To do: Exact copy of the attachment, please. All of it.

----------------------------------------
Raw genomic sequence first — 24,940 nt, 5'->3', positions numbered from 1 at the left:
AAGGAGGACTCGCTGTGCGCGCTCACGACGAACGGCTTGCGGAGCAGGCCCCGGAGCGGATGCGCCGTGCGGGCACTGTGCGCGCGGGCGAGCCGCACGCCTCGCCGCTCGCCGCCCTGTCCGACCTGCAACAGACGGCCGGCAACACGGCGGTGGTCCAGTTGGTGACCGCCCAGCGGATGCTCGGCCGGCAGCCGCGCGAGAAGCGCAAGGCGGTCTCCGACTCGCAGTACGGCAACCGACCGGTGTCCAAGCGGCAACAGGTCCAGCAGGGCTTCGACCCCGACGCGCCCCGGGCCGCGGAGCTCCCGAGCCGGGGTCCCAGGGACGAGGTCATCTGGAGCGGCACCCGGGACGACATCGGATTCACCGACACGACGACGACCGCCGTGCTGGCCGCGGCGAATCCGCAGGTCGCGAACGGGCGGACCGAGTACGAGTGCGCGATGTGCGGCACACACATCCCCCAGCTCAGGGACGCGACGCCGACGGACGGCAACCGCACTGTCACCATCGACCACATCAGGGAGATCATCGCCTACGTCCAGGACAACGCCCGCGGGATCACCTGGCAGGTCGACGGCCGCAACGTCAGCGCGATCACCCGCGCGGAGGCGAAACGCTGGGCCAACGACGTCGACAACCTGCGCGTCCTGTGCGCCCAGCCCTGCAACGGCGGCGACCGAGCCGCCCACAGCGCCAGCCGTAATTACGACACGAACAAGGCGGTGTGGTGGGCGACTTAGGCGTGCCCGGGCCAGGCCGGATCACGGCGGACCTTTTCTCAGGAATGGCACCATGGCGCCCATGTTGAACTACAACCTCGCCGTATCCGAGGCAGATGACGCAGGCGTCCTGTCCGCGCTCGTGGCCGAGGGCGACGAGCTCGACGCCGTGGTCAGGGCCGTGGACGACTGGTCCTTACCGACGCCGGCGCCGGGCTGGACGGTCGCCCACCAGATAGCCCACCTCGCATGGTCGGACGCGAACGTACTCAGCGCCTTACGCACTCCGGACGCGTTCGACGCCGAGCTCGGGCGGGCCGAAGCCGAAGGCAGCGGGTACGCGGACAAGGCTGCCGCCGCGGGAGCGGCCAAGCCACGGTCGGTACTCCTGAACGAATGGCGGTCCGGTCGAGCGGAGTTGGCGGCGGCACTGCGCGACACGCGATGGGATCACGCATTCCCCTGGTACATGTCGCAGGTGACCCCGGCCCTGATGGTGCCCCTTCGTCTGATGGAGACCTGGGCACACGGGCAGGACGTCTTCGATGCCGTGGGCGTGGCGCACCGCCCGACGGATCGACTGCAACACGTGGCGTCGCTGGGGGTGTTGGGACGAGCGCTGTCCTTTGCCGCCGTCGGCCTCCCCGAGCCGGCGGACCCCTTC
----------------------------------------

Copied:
Raw genomic sequence first — 24,940 nt, 5'->3', positions numbered from 1 at the left:
AAGGAGGACTCGCTGTGCGCGCTCACGACGAACGGCTTGCGGAGCAGGCCCCGGAGCGGATGCGCCGTGCGGGCACTGTGCGCGCGGGCGAGCCGCACGCCTCGCCGCTCGCCGCCCTGTCCGACCTGCAACAGACGGCCGGCAACACGGCGGTGGTCCAGTTGGTGACCGCCCAGCGGATGCTCGGCCGGCAGCCGCGCGAGAAGCGCAAGGCGGTCTCCGACTCGCAGTACGGCAACCGACCGGTGTCCAAGCGGCAACAGGTCCAGCAGGGCTTCGACCCCGACGCGCCCCGGGCCGCGGAGCTCCCGAGCCGGGGTCCCAGGGACGAGGTCATCTGGAGCGGCACCCGGGACGACATCGGATTCACCGACACGACGACGACCGCCGTGCTGGCCGCGGCGAATCCGCAGGTCGCGAACGGGCGGACCGAGTACGAGTGCGCGATGTGCGGCACACACATCCCCCAGCTCAGGGACGCGACGCCGACGGACGGCAACCGCACTGTCACCATCGACCACATCAGGGAGATCATCGCCTACGTCCAGGACAACGCCCGCGGGATCACCTGGCAGGTCGACGGCCGCAACGTCAGCGCGATCACCCGCGCGGAGGCGAAACGCTGGGCCAACGACGTCGACAACCTGCGCGTCCTGTGCGCCCAGCCCTGCAACGGCGGCGACCGAGCCGCCCACAGCGCCAGCCGTAATTACGACACGAACAAGGCGGTGTGGTGGGCGACTTAGGCGTGCCCGGGCCAGGCCGGATCACGGCGGACCTTTTCTCAGGAATGGCACCATGGCGCCCATGTTGAACTACAACCTCGCCGTATCCGAGGCAGATGACGCAGGCGTCCTGTCCGCGCTCGTGGCCGAGGGCGACGAGCTCGACGCCGTGGTCAGGGCCGTGGACGACTGGTCCTTACCGACGCCGGCGCCGGGCTGGACGGTCGCCCACCAGATAGCCCACCTCGCATGGTCGGACGCGAACGTACTCAGCGCCTTACGCACTCCGGACGCGTTCGACGCCGAGCTCGGGCGGGCCGAAGCCGAAGGCAGCGGGTACGCGGACAAGGCTGCCGCCGCGGGAGCGGCCAAGCCACGGTCGGTACTCCTGAACGAATGGCGGTCCGGTCGAGCGGAGTTGGCGGCGGCACTGCGCGACACGCGATGGGATCACGCATTCCCCTGGTACATGTCGCAGGTGACCCCGGCCCTGATGGTGCCCCTTCGTCTGATGGAGACCTGGGCACACGGGCAGGACGTCTTCGATGCCGTGGGCGTGGCGCACCGCCCGACGGATCGACTGCAACACGTGGCGTCGCTGGGGGTGTTGGGACGAGCGCTGTCCTTTGCCGCCGTCGGCCTCCCCGAGCCGGCGGACCCCTTC